The COVID-19 pandemic carried sickness and hardship to the world on an unprecedented scale, and our way of life has come to a halt. We hope the mortality estimates are exaggerated, but frankly, we just don't know. We do know the best minds in the world are working hard to find treatment options, vaccines, and methodologies to stop this pandemic in its tracks. Some countries, such as New Zealand, seem to be doing just that.

Medical research is moving quickly, and the numbers are encouraging if not yet within our control. But there is now a glimmer of hope that this will come to an end before it is our end.

For the first time ever, we are collectively on hold, stuck in whatever circumstance when the world hit the Pause button, and life as we knew stopped.

World governments, health organizations, and global corporations are talking about getting the world back to normal as quickly as possible. Returning to the all-consuming world of just a month ago. But let’s stop for a moment and ponder a question.

Is this really the direction we want to go?

Looking beyond the fear of the unknown, the lockdowns, and significant hardships, there is something else happening, and I’m beginning to see the Big Pause as a gift. It is incredible.

We’ve long been conditioned to rely on electronic products, Waze, Google Maps, and all sorts of services that magically manage our lives. Could we still use road maps and paper charts, if we even still had them, and find our way without electronic assistance? Because when these things go down or are taken away, they leave us lost, scared, and confused, much like the early days of this self-isolation. Toilet paper and hand sanitizers disappeared instantly, hoarding food and essential goods became an obsession, and stores ran out of everything we needed. So, we bought everything else.

We were told to hunker down, stay out of sight, and keep our distance. The media overload was mind-numbing, so many of us turned it off. The social media comedy coming from this quarantine continues to be clever and amusing, poking fun at people lounging around their homes in pajamas and sweats, glasses of wine in hand. Binge watching Netflix, inventing imaginative games to engage the kids, generally keeping away from the world save for the occasional curbside delivery or pickup of pizza, wings, and more wine.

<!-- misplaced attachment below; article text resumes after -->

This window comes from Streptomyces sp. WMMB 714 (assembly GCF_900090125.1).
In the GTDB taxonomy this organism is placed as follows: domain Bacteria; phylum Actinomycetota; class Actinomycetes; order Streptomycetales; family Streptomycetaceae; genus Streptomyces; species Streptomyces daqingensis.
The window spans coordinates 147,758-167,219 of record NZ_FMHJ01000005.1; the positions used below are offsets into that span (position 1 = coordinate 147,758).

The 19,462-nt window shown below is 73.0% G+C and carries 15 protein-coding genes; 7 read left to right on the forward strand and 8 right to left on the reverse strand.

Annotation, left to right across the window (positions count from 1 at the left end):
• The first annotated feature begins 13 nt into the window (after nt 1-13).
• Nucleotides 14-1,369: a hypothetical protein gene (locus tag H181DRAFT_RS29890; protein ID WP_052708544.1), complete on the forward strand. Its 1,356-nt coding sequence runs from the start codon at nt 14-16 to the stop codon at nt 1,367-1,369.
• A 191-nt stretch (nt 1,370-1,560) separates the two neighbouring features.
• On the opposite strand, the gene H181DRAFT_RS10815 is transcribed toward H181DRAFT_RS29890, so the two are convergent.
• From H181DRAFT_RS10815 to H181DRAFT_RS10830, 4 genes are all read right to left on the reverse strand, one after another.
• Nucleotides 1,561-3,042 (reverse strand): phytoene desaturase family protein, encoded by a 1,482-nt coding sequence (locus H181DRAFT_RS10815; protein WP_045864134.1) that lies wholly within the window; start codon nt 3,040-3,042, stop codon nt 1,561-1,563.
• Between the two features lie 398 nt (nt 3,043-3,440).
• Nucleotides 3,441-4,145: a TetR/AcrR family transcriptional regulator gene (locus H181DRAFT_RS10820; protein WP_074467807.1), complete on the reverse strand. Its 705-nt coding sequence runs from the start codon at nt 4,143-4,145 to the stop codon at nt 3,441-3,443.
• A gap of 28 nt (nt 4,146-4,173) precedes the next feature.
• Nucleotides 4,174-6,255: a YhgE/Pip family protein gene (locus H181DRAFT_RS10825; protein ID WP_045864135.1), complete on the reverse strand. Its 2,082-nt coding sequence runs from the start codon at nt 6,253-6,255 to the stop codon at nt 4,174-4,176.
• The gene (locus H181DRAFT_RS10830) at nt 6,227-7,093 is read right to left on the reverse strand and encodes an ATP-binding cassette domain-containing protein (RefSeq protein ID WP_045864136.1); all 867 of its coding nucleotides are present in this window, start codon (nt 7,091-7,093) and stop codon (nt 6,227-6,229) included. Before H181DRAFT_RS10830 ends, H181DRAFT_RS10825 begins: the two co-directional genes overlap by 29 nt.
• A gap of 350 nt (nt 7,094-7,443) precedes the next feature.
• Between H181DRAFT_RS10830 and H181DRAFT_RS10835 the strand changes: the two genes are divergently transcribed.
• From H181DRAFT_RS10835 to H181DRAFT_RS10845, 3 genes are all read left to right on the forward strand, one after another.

They tell us to sit on the couch, watch movies, eat whatever we have, but don’t go out. Become a couch potato, it doesn’t matter. We’ll let you know when it is time to go back outside.

Well, I say that is crap.

I suggest that rather than assume a fetal position on the couch, it would be a whole lot better to have a more productive mindset.

Instead of sheltering in place, hunkered down in the Cold War-era bomb shelter interpretation we’ve created in our living rooms, why not use the Big Pause to thrive, expand, and challenge? Take a high-level view of a previous busy life and see if it still works. This is a great chance to reinvent oneself, restart responsibility, and make conscious decisions about what we want and what is important.

It is an opportunity to see the world without the illusion of commitment and routine. And speaking of clarity, the smog and air pollution are all but gone over most cities and industrial centers, as cars and planes are no longer bumper to bumper on interstates and runways. The air quality is as clean as anyone can remember. From Nairobi one can see Mount Kenya, and no one can believe it.

The Big Pause gives me lots of opportunity to look at my own situation. I reviewed some of the subscribed services we are currently enrolled in. Some of them are no longer relevant and I plan to cancel them. My life was different six years ago when we bought our big car for long road trips. So, I no longer need to continue monthly payments for Onstar emergency services.

How much money do we spend to stay fit at the gym, yet pay other people to do physical projects around the house? If we no longer get joy and satisfaction from doing these projects ourselves, are we in the wrong house?